“My story is a rosary, the beads of which are the people and experiences that have made me what I am.  I have tried to move from one bead to the next, but my fingers are feeble and my eyes are tired.  So please forgive me; you will experience gaps and breaks in time and will frequently want to know more.  But this is not a tell-all . . . . I have written about experiences with the straight-no-chaser grace of God, battered by wave upon wave of His tender fury.”


So begins the just-released  memoir by Brennan Manning – All is Grace.  Brennan acknowledges right from the beginning of this story, beautifully co-written by John Blasé, that “things haven’t turned out the way I’d planned.”   What do you do with stories that don’t turn out like you wanted them to – that don’t have a Hollywood ending or mesh with the ideas we have about Christian salvation stories?  Reading Brennan’s story became a salvation story for me, affirming that my own salvation story isn’t as outrageous as I thought – or maybe it is, because true salvation comes at the worst possible moments when it’s clear that I can’t possibly save myself and it doesn’t seem possible that anyone else would want to save me . . . but God.

I hope you read this book.  It troubled me.  I felt sick when I first read it and saw the YouTube video promoting it.  I felt exposed by the hard realities of addiction that often take us two steps forward and three steps back.  I actually got to spend some time with John Blasé talking about the book and Brennan and addiction and shame and grace and felt relief as we concluded that this is the kind of story that would be in the Bible.  Below is my response (that is included in the beginning of All is Grace) to reading the book.  I hope to write about a few of the specific stories in the book and how they intersect with my own salvation stories in future posts.  For now, I would love to hear how you respond to stories – in your life or the lives of others – that don’t turn out like you thought they would.

Have you wondered why God doesn’t make your life work or why you can’t make your life work?  I think we read memoirs hoping that someone has found an answer in their own life that can make sense of ours. The pages you are about to read really do lead to an Answer, but your first reaction to these pages might be similar to mine.  Initially, I was confused, wondering why Brennan could preach a powerful message of grace but live a powerless life of chronic alcoholism.  The stories, at first, made me mad  – mad at Brennan for being the winsome ragamuffin who relentlessly preached that, “God loves us unconditionally, as we are and not as we should be,” while he lived as the “reeking-of-vomit-drunken ragamuffin’ who was definitely not as he should be.  The promise of this book — All is Grace – at first struck me as mockery as I read about a life marked by abuse, betrayal, heartache, addiction, and humiliating illness. The content found in these pages undid me, and then something completely unexpected and unpredictable happened.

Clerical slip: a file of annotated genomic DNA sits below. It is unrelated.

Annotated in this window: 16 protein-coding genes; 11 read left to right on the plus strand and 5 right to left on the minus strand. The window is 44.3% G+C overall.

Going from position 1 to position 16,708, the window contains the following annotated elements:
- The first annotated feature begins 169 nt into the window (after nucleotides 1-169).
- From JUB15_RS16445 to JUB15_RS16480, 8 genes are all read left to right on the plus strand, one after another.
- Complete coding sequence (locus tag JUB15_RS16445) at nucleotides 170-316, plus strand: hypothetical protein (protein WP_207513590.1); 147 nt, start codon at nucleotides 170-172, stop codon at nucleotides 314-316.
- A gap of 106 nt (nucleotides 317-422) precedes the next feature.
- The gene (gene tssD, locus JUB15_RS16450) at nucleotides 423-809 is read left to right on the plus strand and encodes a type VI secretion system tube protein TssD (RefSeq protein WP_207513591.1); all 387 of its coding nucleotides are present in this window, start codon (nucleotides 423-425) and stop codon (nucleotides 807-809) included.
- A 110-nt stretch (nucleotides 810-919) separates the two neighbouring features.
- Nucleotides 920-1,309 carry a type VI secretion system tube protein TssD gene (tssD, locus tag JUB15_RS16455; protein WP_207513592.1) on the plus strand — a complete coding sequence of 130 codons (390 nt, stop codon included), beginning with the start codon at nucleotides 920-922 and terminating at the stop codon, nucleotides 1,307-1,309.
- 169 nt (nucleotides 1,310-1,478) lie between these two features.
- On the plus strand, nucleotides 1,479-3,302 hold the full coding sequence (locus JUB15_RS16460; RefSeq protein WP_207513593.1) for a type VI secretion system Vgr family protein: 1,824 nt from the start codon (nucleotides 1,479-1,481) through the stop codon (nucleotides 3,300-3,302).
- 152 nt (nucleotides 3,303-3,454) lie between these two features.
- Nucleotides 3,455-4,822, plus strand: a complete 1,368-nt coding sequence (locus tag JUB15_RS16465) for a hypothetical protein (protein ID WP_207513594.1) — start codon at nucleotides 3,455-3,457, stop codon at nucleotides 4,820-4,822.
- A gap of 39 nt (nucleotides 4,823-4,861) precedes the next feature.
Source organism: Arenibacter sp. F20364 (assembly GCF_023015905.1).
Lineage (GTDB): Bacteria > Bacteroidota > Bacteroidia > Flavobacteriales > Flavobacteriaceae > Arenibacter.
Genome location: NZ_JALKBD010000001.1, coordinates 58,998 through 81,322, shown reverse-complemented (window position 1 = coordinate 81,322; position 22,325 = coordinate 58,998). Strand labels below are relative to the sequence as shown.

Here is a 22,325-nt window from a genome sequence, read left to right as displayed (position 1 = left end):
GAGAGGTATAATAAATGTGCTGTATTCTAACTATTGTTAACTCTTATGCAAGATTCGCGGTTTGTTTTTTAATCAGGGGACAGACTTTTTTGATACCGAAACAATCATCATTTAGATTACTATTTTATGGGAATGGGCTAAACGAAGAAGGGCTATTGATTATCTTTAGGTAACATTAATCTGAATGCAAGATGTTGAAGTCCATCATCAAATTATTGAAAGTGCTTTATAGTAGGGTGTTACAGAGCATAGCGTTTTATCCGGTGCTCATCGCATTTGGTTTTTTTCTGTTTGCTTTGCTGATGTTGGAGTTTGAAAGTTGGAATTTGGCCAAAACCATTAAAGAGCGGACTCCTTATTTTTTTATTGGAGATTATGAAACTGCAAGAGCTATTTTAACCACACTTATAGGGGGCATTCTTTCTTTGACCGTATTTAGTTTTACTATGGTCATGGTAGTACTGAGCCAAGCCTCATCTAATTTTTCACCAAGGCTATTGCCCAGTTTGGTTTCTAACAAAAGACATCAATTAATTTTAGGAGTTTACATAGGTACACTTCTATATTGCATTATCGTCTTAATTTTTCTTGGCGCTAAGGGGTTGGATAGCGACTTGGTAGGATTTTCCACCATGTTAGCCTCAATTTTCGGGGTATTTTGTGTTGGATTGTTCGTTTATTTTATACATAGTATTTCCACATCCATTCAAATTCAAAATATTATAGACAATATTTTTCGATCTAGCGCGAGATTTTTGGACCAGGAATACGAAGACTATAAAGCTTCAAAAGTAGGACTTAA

I started to worship. 

            Confusion turned to gratitude as I began to see that Brennan’s hellish journey of two-steps forward, three steps back kept him so entrenched in a prodigal story that he knew over and over and over and over again the outlandish grace of the Father welcoming him home.  I, too, have struggled with addiction and so Brennan’s story helps make sense of mine, but even if you don’t have an addiction I know you struggle with something again and again and again.  In most testimonies the good news is only a small part of the story, obscured by our achieving and overcoming.  In Brennan’s story, and in mine, the Good News is the entire story, which blessedly leaves us with nothing to prove or protect.

            Allowing Brennan’s story to settle deeply into my own turned anger into trust.  Even Brennan’s final days with the humiliating illness of “wet brain” compels me to tell all of my story because it reveals the certainty of the grace of God – how good He is, not how bad I am.  If we trust grace we don’t need to hide who we are from one another. Brennan’s story invited me to ponder what it might take for me to tell the unvarnished truth about my life.  Brennan did not need to tell us the dirty details of his alcoholism, and he certainly did not need to leave us with a final picture of himself as blind, feeble of body and mind, unable to speak clearly or even take care of himself.  He might have rested on his bestseller laurels and finished with one last story of someone impacted by his ministry.  Then we could have worshipped him a little and aspired to do something great for Jesus. 

Brennan tells his story in a way that strips away everything and leaves us with Jesus.  I have faced Him before and felt ashamed or angry, but finding Him at the end of this tale of brokenness really did break me open and there in the ruins of my own story of dreams and heartache and alcohol and success and marriage and children and divorce and church and ministry and betrayal and forgiveness and love and loss I saw that it is true, and I worshipped.  It is true.  All is grace.


“Now God has us where he wants us, with all the time in this world and the next to shower grace and kindness upon us in Christ Jesus.  Saving is all his idea, and all his work.” Ephesians 2:8